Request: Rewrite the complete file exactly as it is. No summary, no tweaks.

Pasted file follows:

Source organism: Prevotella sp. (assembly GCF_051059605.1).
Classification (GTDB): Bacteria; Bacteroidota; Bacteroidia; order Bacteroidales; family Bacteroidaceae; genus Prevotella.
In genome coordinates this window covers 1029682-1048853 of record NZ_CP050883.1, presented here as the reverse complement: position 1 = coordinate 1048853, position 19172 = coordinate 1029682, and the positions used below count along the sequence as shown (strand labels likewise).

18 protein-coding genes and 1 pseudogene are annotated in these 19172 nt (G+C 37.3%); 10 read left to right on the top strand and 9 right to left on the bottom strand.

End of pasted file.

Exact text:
Source organism: Prevotella sp. (assembly GCF_051059605.1).
Classification (GTDB): Bacteria; Bacteroidota; Bacteroidia; order Bacteroidales; family Bacteroidaceae; genus Prevotella.
In genome coordinates this window covers 1029682-1048853 of record NZ_CP050883.1, presented here as the reverse complement: position 1 = coordinate 1048853, position 19172 = coordinate 1029682, and the positions used below count along the sequence as shown (strand labels likewise).

18 protein-coding genes and 1 pseudogene are annotated in these 19172 nt (G+C 37.3%); 10 read left to right on the top strand and 9 right to left on the bottom strand.